Before & After – Shelter Vet Removes Large Mass, Saves Dog’s Vision
I received a phone call from a veterinary technician at the San Jose Animal Care Center on the weekend informing me that a dog had just come in with a large ulcerated mass coming out of its eye. Without any photo or video to aid my imagination, I started to picture what the technician was describing and prescribed pain medication and antibiotics to keep the dog comfortable and to fight off infection before I could examine it in person on Monday.
When I came into work on Monday, I found what was clearly a very happy dog, albeit with a large mass on its head that seemed to arise from the left eye or the area around that eye. It was not possible to visualize any part of the left eye.
The dog passed its behavior evaluation and was healthy aside from the mass.
I recall looking at this happy, white fluffy dog and wondered what am I going to do with you?!
I decided that the dog should not be euthanized because of the mass, unless the mass was determined to be malignant. That meant surgery to remove the mass, or at least to cut out part of the mass to determine what it is.
I added the dog to the list of animals to have surgery the next day and pondered what my approach would be to removing the mass along with the eye that was presumed to be affected. The head doesn’t have that much extra skin compared to other areas of the body, so closing the surgery site was a potential issue.
When the dog was put under general anesthesia to be prepped for the mass removal, I was called over by my technicians who were shaving the hair off the dog’s head to prepare it for surgery. I was surprised and amazed to find that the mass was not arising from the eye, but the area just over the eye. The actual globe of the eye looked to be unaffected by the mass.
That was a game changer for me.
Now my approach was changing in my head. Instead of removing the mass and the eye before closing it all up, I was going to try to remove the mass while sparing the eye. It was very hard to imagine and there was a very narrow area of tissue that was still normal between the eye and the mass. It would be difficult to do and I worried about the tension that closing the incision would put on the eyelid, stretching it to the side. I also worried about how the mass may have affected the muscles and nerves around the eye and whether they would be intact.
Despite my worries and given the overall state of the eye, I still firmly believed that it was better to save the eye than to remove it.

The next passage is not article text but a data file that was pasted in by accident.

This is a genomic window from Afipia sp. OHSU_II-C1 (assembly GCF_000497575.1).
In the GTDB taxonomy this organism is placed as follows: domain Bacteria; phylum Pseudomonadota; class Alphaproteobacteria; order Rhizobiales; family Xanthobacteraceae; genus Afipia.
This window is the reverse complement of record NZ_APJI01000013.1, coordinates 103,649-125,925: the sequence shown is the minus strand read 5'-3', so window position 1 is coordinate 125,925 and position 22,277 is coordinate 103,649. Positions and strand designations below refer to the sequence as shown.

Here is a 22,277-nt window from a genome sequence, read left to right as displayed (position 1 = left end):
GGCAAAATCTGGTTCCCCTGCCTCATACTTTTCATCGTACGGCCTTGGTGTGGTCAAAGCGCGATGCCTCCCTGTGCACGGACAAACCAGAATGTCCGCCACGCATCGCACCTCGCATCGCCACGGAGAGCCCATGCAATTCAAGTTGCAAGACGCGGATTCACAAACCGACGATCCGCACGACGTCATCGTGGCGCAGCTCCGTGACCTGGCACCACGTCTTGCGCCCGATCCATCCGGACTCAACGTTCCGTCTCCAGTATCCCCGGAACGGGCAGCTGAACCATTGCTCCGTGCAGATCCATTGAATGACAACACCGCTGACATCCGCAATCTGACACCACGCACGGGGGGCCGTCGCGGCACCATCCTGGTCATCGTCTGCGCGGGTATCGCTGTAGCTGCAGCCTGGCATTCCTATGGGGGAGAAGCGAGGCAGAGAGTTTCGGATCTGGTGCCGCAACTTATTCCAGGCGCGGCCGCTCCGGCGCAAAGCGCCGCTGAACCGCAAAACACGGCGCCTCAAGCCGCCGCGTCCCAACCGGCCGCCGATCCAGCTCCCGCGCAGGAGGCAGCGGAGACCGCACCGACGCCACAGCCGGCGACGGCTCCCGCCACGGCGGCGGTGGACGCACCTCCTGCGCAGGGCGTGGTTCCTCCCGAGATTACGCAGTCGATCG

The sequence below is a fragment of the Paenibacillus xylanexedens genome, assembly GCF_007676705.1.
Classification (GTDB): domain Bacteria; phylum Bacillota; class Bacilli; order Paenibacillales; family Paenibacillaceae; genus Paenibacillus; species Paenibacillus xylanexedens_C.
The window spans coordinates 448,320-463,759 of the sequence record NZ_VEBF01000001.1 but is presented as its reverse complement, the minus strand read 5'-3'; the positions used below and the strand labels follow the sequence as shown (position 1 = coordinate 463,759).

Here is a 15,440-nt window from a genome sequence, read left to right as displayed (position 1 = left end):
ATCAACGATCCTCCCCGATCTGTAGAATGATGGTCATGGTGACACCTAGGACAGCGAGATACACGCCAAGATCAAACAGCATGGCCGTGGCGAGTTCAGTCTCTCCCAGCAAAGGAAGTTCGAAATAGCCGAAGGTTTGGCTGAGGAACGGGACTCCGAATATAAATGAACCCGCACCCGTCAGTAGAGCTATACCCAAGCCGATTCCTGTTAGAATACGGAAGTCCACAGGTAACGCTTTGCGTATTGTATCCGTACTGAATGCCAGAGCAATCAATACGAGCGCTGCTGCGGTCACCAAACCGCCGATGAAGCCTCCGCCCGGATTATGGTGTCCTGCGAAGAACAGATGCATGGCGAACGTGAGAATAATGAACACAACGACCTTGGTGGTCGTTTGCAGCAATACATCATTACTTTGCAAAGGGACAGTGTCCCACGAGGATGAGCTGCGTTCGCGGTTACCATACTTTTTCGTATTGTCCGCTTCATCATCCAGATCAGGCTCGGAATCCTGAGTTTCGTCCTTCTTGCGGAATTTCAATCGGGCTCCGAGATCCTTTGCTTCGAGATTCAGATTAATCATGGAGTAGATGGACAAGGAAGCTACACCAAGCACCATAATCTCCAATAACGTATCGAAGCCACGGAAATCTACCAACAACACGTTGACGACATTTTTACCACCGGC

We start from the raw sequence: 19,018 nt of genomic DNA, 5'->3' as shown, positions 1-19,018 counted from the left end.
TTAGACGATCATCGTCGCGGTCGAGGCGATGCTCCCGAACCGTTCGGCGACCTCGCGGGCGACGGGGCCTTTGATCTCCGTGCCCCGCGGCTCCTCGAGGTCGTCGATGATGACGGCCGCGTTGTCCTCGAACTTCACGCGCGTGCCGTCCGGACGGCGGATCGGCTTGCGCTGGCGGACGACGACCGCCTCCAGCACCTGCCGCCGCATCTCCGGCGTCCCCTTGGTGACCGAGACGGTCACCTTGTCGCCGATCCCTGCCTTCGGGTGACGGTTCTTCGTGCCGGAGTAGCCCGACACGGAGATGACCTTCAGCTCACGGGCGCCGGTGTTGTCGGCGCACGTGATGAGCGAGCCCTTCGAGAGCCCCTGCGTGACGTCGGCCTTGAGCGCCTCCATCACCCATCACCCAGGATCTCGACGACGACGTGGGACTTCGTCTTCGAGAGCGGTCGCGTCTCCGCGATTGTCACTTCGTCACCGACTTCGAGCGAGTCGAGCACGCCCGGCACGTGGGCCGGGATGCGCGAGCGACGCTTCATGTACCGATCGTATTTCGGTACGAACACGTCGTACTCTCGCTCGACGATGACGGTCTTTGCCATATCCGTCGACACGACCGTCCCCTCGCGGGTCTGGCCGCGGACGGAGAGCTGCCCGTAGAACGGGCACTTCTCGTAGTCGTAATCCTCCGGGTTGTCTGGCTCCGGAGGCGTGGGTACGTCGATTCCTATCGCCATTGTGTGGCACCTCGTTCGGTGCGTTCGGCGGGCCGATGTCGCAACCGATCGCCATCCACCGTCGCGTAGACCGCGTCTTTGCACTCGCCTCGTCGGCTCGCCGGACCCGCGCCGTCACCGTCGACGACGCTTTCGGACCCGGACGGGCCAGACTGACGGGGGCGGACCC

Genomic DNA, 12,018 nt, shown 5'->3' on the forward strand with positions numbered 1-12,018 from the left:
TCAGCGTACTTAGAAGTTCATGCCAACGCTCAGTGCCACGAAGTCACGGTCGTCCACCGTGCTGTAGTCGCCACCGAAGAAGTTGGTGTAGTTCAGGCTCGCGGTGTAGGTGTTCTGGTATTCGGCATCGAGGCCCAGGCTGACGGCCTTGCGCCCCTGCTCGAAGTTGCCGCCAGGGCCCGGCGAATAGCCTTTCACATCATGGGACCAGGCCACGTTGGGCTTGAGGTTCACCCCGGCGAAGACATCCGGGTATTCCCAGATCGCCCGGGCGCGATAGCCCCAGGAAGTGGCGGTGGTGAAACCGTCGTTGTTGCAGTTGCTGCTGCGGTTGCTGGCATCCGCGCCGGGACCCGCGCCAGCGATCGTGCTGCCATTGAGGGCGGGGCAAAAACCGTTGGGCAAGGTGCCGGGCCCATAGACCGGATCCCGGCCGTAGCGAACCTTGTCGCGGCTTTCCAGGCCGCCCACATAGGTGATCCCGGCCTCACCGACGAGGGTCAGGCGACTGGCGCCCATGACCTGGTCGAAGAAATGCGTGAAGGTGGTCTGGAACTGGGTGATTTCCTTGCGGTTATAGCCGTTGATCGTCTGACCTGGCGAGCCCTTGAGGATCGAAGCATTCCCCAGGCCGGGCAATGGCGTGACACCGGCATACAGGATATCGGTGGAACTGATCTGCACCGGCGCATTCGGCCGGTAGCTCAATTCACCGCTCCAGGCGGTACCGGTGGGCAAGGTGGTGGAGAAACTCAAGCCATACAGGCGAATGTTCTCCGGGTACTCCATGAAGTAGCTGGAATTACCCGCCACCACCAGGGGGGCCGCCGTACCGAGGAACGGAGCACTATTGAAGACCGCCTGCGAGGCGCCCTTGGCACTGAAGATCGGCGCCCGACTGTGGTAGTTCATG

We went into the surgery suite not completely knowing how it would all work out, but it did. The mass was removed, the incision closed, and the eye remained. I was right to be concerned that there would be tension on the outer side of the eye. I was sure to alleviate tension and allow the incision to be closed with minimal tension on the eye, though clearly some tension remained.
But the eye remained. And it was visual!
We provided the dog with artificial tears in the left eye while the incision healed because the tension on the eye and the infiltration of the mass into the muscles around the eye and eyelid made it so that some of them were disrupted in order to remove the mass, making it so that the dog was not able to blink normally to protect its eye.
The swelling did resolve and the eye improved. Though it was not likely to be “normal” ever again, the dog was free of a burdensome mass (determined to be a benign trichoblastoma) and ready to find a forever home.
Though the eye may not look “normal” by many standards, it is a great reminder that we should not judge people or animals by the way they look. There is likely a story behind the atypical look of a person or animal and that story may not be what you expect. Just as this dog is not able to blink and has a slightly slanted left eye, a person that is unable to blink one eye or is paralyzed on one side of his/her face may have gone through something similar. And survived!
Be careful not to judge. These people and animals are every bit as, if not even more so, deserving of our love.
Posted on September 14, 2014, in Before & After, Shelter Vet Tails and tagged Adopt, After, Anesthesia, Animal Shelter, Animal Shelter Veterinarian, Antibiotics, Before, Before & After, Before and After, Benign, Biopsy, Blink, Cancer, Doctor, Dog, DVM, Enucleation, Euthanasia, Euthanize, Eye, Eye Mass, Face, Forever Home, General Anesthesia, Groomed, Grooming, Happy, Happy Ending, Head, Healed, Healing, Histopathology, Incision, Infection, Inflammation, Lab, Malignant, Mass, Mass Removal, Matted, Pain, Pathologist, Photo, Post-Op, Remove, Removed, RVT, Sample, San Jose, San Jose Animal Care & Services, San Jose Animal Care Center, Sharon Ostermann, Shave, Shelter, Shelter Medicine, Shelter Vet Tails, Shelter Veterinarian, SJACC, SJACS, Spay, Squinty, Surgeon, Surgery, Swelling, Tails of a Shelter Vet, Tension, Tiny Incision, Trichoblastoma, Ulcerated, Vet, Veterinarian, Veterinary Technician, Video, Visual. Bookmark the permalink. Leave a comment.
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